GLENDALE, Ariz. – Sitting up in a suite at Nashville’s Opryland Hotel, Cubs general manager Jed Hoyer delivered a great line at the winter meetings: “I don’t think you have to walk out of here with deer antlers.”
Hours earlier, the Cubs watched third-base options fall off the board. Jeff Keppinger would have fit on the North Side, as a versatile defender and a solid hitter who can get on base. But he will turn 33 in April and had played for six teams across the past eight seasons. He agreed to a three-year, $12 million deal from the White Sox on a broken leg.
Hoyer correctly called it a “super-charged market” last December. By the time Hoyer and team president Theo Epstein had boarded their United Airlines flight to O’Hare International, they had already circled back to Ian Stewart and agreed to a one-year, $2 million deal with the third baseman they non-tendered.
Neither team went big-game hunting and wound up with a trophy.
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But the White Sox don’t need Keppinger to be a monster and play far beyond expectations to be a factor in the American League Central. You watched their lineup destroy Cubs pitching during Friday’s 15-3 blowout at Camelback Ranch.
For the Cubs, their best-case scenarios involve Stewart taking a big leap and being a 25-homer, 85-RBI force in the middle of their lineup.
The thing is, the Cubs still don’t know that much about Stewart, even 15 months after they gave up Tyler Colvin and DJ LeMahieu and made him a centerpiece in a four-player trade with the Colorado Rockies at the end of the 2011 winter meetings in Dallas.
Stewart believes two-plus weeks will be enough time to get ready for Opening Day as he recovers from a quadriceps strain. As manager Dale Sveum said, it’s going to be a cram session.
Stewart was encouraged by how comfortable he felt in the box during Thursday’s minor-league game. He went 2-for-5 and homered while seeing his first live pitching since an intrasquad scrimmage almost a month ago.
Stewart has been taking groundballs and hitting in the cage, but he hasn’t tested his reflexes on athletic plays at third base, or started running hard yet. As reporters huddled around his locker inside HoHoKam Stadium, he declined to commit to playing in a Cactus League game next week.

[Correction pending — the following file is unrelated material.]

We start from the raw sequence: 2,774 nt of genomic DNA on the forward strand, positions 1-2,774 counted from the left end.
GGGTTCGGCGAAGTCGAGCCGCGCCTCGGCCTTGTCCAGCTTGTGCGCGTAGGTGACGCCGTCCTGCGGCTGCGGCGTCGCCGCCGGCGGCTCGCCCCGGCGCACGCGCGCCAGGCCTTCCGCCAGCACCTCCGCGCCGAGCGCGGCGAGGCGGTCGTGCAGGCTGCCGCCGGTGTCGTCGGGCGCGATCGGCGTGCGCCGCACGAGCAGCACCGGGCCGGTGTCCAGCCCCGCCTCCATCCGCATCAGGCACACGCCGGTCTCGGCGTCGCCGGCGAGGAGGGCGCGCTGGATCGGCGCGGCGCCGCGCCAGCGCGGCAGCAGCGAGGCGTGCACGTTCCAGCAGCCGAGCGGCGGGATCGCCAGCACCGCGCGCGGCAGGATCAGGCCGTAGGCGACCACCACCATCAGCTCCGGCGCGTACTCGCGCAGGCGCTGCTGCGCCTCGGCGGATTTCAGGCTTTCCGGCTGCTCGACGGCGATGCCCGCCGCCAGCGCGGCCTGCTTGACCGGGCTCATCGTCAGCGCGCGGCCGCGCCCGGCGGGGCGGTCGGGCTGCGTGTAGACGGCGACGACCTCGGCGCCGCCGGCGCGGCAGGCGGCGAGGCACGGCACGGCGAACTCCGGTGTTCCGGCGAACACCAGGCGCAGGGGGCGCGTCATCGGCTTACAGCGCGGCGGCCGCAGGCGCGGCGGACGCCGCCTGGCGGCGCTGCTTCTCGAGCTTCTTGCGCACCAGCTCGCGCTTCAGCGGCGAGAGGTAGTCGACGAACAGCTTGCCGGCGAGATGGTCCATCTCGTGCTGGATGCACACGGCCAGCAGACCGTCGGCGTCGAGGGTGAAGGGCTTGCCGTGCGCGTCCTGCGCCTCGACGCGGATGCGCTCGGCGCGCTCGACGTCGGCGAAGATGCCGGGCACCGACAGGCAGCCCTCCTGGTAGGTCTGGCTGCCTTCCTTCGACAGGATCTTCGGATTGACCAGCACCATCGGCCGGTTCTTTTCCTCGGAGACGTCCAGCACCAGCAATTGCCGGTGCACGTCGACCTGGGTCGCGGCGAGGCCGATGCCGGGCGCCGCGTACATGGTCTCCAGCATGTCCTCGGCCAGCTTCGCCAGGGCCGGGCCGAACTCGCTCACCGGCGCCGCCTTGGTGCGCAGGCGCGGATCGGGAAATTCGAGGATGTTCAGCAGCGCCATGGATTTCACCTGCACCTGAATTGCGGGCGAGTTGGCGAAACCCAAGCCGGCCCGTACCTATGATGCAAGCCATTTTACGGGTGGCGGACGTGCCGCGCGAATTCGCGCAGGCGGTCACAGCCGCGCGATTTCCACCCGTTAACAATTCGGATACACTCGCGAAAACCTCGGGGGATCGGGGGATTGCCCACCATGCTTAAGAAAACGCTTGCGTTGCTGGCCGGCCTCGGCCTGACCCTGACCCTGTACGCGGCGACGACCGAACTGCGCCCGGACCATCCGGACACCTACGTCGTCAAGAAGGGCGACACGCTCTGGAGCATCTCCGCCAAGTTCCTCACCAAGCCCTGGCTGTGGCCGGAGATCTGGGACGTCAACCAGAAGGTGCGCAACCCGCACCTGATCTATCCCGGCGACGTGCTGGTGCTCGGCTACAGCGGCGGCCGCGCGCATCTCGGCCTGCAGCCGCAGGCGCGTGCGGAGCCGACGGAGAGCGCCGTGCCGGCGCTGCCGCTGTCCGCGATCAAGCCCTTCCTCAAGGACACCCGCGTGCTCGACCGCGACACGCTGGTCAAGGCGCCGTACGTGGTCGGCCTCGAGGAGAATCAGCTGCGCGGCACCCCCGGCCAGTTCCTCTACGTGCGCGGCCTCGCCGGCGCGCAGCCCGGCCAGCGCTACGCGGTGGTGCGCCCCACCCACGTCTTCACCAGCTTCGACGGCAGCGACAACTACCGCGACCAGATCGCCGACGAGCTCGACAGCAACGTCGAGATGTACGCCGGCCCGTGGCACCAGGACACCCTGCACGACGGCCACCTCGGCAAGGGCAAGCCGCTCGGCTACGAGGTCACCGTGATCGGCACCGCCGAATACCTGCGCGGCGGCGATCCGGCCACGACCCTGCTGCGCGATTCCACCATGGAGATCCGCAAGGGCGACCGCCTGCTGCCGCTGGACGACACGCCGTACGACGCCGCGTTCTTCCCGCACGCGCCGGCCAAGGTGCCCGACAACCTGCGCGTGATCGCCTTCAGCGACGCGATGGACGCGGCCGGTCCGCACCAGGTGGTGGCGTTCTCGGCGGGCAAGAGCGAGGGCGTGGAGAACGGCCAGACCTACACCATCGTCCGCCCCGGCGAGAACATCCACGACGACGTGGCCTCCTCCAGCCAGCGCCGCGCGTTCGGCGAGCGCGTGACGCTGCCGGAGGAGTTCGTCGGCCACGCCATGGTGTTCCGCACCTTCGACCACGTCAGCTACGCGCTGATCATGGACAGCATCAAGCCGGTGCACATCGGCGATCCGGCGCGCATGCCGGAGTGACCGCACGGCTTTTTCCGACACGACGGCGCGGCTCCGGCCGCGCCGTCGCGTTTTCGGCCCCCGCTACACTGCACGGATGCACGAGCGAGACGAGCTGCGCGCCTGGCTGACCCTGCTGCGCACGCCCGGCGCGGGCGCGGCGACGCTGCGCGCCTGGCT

“Can’t really answer that right now,” Stewart said, “but that would be great.”
The Cubs would have liked to have seen Stewart around the team more after he hit .201 in 55 games, had wrist surgery and went home to North Carolina to rehab and be with his pregnant wife, who was expecting their second child.
The Cubs gambled on the potential that made Stewart the 10th overall pick in the 2003 draft, and a possible candidate for a long-term extension with the Rockies after generating 43 homers and 131 RBI in 2009 and 2010.
Can you still be the guy the Cubs hoped they were trading for?
“Definitely,” Stewart said. “I think I will be this year. It’s just been such a relief for me knowing that surgery I got worked. I have no lingering issues in my wrist and my bat speed feels back. It’s just being able to control the bat. The toughest part for me last year was I could hit BP all day just because they’re throwing it down the middle and you can kind of control everything.
“Once the game came and pitches were moving and breaking, I just couldn’t adjust because the wrist was holding me back. And now there’s none of that. So my confidence is really sky-high right now.”
When relayed those comments, Sveum sort of smiled and shrugged his shoulders.
“I can’t share (that optimism), because I haven’t seen him play, you know?” Sveum said. “I’m glad he feels that way. I think that’s part of all these things we do as major-league players: Confidence and feeling the best you possibly can mentally. Obviously, he doesn’t (feel that way) physically, but mentally has a lot to do with a lot of people’s struggles at the plate.
“When you overcome some of those, it’s a really, really good sign. But I can’t hardly say that because he hasn’t played any games.”
Sveum is in wait-and-see mode because he still doesn’t know when Stewart will be back on the field. The manager is also Luis Valbuena’s biggest fan. But cutting Stewart before Opening Day and saving $1.5 million could be a risk not worth taking.
Last season, the Cubs third basemen ranked last in the National League in batting average (.201) and on-base percentage (.289) and second-to-last in RBI (55).
As Sveum said: “No doubt about it, we got to get more production than we had last year…out of a few positions.”
That’s why the Cubs and Stewart need this showcase in Arizona. Sveum was asked about the frustration level in trying to put the pieces together when some are missing.
“Ten days from now, you might see some,” Sveum said. “Myself, the coaching staff, Theo, Jed – when you get to that point, you got to find a roster spot, you got to do all kinds of maneuvering for people to make the team or (deal with) injuries. Those kinds of things do get a little frustrating, but we’re not there yet.”